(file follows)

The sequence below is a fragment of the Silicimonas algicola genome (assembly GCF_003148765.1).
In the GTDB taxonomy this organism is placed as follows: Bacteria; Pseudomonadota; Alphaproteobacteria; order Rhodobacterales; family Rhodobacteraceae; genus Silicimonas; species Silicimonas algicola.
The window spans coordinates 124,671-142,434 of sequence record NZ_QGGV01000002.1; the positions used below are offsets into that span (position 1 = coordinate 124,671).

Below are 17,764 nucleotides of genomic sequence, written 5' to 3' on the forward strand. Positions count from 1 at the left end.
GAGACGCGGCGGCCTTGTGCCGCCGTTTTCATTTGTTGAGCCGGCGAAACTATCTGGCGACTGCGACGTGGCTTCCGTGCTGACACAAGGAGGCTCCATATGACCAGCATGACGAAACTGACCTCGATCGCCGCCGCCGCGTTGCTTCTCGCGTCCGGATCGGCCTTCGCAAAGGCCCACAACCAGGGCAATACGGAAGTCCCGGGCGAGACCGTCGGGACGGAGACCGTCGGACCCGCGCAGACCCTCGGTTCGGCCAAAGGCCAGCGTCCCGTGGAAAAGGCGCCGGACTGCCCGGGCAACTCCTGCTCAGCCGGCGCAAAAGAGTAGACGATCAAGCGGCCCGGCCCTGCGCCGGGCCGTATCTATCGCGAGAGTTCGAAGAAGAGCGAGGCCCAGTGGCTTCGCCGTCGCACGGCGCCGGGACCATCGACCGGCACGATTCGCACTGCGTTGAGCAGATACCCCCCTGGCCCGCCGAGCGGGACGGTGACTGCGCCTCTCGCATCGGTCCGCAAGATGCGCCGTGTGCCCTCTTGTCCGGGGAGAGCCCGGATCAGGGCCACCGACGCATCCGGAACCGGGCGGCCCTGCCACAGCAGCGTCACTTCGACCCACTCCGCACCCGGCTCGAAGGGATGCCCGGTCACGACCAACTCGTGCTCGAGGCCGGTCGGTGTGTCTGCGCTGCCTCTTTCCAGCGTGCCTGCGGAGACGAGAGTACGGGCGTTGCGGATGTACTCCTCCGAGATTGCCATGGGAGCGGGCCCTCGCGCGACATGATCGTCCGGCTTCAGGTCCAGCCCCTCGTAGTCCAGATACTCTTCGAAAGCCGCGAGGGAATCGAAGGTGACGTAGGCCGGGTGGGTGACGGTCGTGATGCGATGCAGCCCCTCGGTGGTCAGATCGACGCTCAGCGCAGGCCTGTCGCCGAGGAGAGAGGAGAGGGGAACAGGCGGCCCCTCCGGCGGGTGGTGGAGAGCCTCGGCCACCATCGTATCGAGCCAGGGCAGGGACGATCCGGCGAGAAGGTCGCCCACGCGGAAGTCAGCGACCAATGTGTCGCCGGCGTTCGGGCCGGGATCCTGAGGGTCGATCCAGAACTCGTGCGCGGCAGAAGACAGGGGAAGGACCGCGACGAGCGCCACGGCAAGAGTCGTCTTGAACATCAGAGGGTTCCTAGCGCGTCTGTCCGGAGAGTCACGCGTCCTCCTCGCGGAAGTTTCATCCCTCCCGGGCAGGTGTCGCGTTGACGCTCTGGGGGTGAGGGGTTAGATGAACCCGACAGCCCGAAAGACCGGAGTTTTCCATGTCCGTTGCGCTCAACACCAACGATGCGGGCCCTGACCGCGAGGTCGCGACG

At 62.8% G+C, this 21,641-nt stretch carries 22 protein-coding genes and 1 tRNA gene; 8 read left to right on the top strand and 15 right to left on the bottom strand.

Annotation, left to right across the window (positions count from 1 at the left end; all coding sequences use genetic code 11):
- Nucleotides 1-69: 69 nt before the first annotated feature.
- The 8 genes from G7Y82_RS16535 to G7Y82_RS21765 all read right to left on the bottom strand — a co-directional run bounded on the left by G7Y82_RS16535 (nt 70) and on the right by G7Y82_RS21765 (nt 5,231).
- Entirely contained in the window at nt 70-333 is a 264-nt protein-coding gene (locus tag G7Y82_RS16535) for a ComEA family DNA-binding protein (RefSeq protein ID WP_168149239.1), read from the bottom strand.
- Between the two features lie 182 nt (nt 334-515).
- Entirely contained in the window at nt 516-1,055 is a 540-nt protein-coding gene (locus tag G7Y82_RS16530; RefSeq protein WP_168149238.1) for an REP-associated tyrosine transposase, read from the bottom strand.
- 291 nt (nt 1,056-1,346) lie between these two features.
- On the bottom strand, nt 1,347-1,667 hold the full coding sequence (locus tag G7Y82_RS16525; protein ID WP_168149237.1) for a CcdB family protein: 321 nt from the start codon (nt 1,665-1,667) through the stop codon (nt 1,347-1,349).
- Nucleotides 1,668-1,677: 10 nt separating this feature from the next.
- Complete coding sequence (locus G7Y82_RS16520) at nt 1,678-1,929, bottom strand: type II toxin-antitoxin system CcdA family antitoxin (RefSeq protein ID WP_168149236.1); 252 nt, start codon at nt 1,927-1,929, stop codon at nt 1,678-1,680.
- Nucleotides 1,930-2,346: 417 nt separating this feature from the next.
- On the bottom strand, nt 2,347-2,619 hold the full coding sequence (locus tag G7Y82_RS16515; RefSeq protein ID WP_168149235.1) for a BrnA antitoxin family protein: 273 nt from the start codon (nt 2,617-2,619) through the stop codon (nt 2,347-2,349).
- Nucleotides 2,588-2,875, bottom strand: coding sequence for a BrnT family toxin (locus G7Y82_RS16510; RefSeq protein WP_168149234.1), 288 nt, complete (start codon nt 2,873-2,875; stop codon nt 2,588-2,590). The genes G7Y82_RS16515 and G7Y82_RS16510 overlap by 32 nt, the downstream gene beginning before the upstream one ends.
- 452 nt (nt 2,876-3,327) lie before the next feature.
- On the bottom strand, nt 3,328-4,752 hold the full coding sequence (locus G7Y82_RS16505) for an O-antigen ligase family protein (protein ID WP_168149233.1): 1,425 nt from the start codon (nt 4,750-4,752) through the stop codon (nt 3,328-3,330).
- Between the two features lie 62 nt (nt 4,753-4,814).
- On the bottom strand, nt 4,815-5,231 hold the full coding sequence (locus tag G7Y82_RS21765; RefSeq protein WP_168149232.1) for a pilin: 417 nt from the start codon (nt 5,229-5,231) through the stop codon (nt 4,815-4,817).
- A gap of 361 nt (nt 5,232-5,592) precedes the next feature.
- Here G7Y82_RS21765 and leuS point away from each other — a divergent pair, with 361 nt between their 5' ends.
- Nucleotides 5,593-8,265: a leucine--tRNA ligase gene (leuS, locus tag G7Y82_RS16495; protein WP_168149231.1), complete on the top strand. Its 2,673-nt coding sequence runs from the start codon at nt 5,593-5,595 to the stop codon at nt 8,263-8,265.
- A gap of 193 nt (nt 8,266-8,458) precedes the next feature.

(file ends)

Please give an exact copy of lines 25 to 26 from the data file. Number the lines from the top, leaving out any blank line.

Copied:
- Here G7Y82_RS21765 and leuS point away from each other — a divergent pair, with 361 nt between their 5' ends.
- Nucleotides 5,593-8,265: a leucine--tRNA ligase gene (leuS, locus tag G7Y82_RS16495; protein WP_168149231.1), complete on the top strand. Its 2,673-nt coding sequence runs from the start codon at nt 5,593-5,595 to the stop codon at nt 8,263-8,265.